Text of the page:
America seems to seethe with contradictory messages. It sings "freedom of speech" and at the same time selectively squelches any voice that is not echoing from scripted riffs. It wears a sporty swag of diversity and equality but sifts carefully through deciding who may enjoy protection under the law. It is what the indigenous called, “speaking with forked tongue,” or just flat out lying about it all. Each year Banned Books Week (Sept. 22-Oct. 6) comes around, I scan the titles as a Black bookseller to see if there are any new titles that I recognize. The titles are separated by the year they were published. Reading some of the titles caused me to laugh out loud.
2020 Banned Black Books
This blog post will focus on books that Afriware Books has sold that were banned at some point in their literary history. If it was up to some institutions’ banned selections, 3 of our Top 10 best selling titles that sold after the heart breaking murder of George Floyd would have been removed. When the nation’s conscience was boiling over with a desire to seek answers and understanding to the world around them, it was these titles that they turned to. Our best sellers during that period are below:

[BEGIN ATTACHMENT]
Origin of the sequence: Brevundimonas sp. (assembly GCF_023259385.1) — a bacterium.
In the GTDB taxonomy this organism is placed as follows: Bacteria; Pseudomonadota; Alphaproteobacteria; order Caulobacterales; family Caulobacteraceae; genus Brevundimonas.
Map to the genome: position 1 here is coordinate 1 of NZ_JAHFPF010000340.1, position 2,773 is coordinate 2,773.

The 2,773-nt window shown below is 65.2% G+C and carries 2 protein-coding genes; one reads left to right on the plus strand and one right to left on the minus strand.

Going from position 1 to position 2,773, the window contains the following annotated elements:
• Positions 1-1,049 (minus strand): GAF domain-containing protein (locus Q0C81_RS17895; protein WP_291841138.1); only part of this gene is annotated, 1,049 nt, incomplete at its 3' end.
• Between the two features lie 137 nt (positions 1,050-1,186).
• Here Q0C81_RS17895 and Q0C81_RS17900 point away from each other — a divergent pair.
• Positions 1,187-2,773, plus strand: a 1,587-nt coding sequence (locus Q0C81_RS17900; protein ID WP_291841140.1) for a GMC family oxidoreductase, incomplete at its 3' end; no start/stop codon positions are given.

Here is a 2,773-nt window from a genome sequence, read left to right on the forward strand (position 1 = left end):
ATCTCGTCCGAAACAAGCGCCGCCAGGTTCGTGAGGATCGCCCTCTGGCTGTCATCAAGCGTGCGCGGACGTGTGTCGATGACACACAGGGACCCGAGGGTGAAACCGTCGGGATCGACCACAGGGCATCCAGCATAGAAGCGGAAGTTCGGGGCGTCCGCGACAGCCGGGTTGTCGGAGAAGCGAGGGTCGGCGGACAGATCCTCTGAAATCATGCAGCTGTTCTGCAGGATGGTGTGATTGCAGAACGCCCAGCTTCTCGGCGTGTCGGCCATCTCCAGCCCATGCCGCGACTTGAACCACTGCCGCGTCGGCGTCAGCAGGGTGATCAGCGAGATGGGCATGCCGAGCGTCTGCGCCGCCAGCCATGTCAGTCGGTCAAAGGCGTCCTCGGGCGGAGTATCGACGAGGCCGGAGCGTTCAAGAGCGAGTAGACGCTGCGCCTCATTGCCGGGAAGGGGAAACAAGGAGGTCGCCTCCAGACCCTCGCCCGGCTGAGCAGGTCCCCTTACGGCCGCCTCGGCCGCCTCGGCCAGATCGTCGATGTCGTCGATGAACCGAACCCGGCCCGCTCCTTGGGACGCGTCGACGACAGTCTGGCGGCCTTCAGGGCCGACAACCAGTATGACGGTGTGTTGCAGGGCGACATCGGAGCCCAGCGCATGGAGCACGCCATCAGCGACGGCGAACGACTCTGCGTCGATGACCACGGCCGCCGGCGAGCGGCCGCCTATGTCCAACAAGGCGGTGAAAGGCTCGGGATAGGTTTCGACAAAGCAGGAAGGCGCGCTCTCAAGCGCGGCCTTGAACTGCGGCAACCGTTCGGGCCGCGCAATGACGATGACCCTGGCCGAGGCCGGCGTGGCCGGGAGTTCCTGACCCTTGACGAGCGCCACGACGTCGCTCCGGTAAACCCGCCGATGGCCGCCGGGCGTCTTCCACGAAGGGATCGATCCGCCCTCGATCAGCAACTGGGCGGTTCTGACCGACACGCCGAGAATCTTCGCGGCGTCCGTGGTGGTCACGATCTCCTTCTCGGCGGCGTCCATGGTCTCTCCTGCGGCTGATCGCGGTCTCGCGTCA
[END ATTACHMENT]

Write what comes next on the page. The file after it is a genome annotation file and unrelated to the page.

Michelle Alexander’s statistics packed treatise “New Jim Crow” would not have been available if some jail officials had their way. In 2018, it was banned from some NJ prisons as reported in The Guardian. Thankfully, the ban was lifted after the ACLU started questioning officials about it. Alexander gives a scathing account of how Black and brown people have been herded into the prison industrial complex’s system of diabolical profit making terror . We were honored as a bookseller to have been invited to provide books for an event hosted by Phil Jackson’s Black Star Project in 2010. The program is available on Youtube, “The New Jim Crow", by Atty. Michelle Alexander Booksigning (AfriWare) @ Hartzell Church.” Sharon Richardson invited Alexander to speak in Chicago. She partnered with Black Star, Hartzell Church and AfriWare. Though the camera work was blurry, the message is clear. One of the most stinging stats that she shares is that :
There are more African American adults under correctional control, in prison or in jail, on probation or parole, than were enslaved in 1850 a decade before the Civil War began. As of 2004 more Black men were denied the right to vote than in 1870, the year the 15th amendment was ratified. - Michelle Alexander
This point alone makes the best case for comparing the prison system with Jim Crow laws that institutionalized exploitation and marginalization of people of African descent.